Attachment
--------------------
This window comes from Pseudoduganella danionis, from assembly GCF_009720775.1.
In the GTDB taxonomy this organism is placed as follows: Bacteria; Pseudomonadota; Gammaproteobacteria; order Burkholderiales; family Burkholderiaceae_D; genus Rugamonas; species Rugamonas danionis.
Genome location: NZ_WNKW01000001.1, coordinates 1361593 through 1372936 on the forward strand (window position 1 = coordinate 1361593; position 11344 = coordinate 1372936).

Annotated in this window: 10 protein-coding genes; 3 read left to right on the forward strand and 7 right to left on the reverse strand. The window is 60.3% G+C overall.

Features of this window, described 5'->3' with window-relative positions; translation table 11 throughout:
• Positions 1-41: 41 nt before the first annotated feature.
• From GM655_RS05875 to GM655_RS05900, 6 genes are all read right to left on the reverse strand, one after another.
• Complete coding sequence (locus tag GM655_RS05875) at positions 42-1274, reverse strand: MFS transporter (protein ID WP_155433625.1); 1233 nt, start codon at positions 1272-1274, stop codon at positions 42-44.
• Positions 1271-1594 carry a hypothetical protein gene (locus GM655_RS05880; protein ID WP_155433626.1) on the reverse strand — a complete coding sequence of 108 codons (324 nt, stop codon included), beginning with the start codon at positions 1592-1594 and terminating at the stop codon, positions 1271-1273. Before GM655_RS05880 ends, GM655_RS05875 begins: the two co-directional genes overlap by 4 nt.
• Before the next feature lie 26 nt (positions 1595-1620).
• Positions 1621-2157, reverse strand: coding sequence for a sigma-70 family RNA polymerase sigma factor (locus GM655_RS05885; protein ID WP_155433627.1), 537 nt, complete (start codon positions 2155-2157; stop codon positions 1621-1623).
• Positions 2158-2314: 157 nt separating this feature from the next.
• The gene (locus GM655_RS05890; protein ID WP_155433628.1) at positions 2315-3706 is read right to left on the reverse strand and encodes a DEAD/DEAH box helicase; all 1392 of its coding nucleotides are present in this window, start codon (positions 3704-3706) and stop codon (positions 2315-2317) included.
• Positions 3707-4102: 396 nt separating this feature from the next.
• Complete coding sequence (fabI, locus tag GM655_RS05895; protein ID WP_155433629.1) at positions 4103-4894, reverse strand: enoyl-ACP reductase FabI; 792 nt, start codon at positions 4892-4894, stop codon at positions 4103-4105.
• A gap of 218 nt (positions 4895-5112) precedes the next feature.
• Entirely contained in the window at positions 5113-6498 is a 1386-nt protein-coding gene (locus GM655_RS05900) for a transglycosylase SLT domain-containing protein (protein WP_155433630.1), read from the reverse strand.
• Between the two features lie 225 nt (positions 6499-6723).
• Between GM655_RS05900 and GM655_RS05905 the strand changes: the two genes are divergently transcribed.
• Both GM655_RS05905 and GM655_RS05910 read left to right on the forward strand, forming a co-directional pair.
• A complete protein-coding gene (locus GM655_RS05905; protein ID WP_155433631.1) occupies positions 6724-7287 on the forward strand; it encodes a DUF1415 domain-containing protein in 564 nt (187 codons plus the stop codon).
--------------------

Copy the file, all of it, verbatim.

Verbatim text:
This window comes from Pseudoduganella danionis, from assembly GCF_009720775.1.
In the GTDB taxonomy this organism is placed as follows: Bacteria; Pseudomonadota; Gammaproteobacteria; order Burkholderiales; family Burkholderiaceae_D; genus Rugamonas; species Rugamonas danionis.
Genome location: NZ_WNKW01000001.1, coordinates 1361593 through 1372936 on the forward strand (window position 1 = coordinate 1361593; position 11344 = coordinate 1372936).

Annotated in this window: 10 protein-coding genes; 3 read left to right on the forward strand and 7 right to left on the reverse strand. The window is 60.3% G+C overall.

Features of this window, described 5'->3' with window-relative positions; translation table 11 throughout:
• Positions 1-41: 41 nt before the first annotated feature.
• From GM655_RS05875 to GM655_RS05900, 6 genes are all read right to left on the reverse strand, one after another.
• Complete coding sequence (locus tag GM655_RS05875) at positions 42-1274, reverse strand: MFS transporter (protein ID WP_155433625.1); 1233 nt, start codon at positions 1272-1274, stop codon at positions 42-44.
• Positions 1271-1594 carry a hypothetical protein gene (locus GM655_RS05880; protein ID WP_155433626.1) on the reverse strand — a complete coding sequence of 108 codons (324 nt, stop codon included), beginning with the start codon at positions 1592-1594 and terminating at the stop codon, positions 1271-1273. Before GM655_RS05880 ends, GM655_RS05875 begins: the two co-directional genes overlap by 4 nt.
• Before the next feature lie 26 nt (positions 1595-1620).
• Positions 1621-2157, reverse strand: coding sequence for a sigma-70 family RNA polymerase sigma factor (locus GM655_RS05885; protein ID WP_155433627.1), 537 nt, complete (start codon positions 2155-2157; stop codon positions 1621-1623).
• Positions 2158-2314: 157 nt separating this feature from the next.
• The gene (locus GM655_RS05890; protein ID WP_155433628.1) at positions 2315-3706 is read right to left on the reverse strand and encodes a DEAD/DEAH box helicase; all 1392 of its coding nucleotides are present in this window, start codon (positions 3704-3706) and stop codon (positions 2315-2317) included.
• Positions 3707-4102: 396 nt separating this feature from the next.
• Complete coding sequence (fabI, locus tag GM655_RS05895; protein ID WP_155433629.1) at positions 4103-4894, reverse strand: enoyl-ACP reductase FabI; 792 nt, start codon at positions 4892-4894, stop codon at positions 4103-4105.
• A gap of 218 nt (positions 4895-5112) precedes the next feature.
• Entirely contained in the window at positions 5113-6498 is a 1386-nt protein-coding gene (locus GM655_RS05900) for a transglycosylase SLT domain-containing protein (protein WP_155433630.1), read from the reverse strand.
• Between the two features lie 225 nt (positions 6499-6723).
• Between GM655_RS05900 and GM655_RS05905 the strand changes: the two genes are divergently transcribed.
• Both GM655_RS05905 and GM655_RS05910 read left to right on the forward strand, forming a co-directional pair.
• A complete protein-coding gene (locus GM655_RS05905; protein ID WP_155433631.1) occupies positions 6724-7287 on the forward strand; it encodes a DUF1415 domain-containing protein in 564 nt (187 codons plus the stop codon).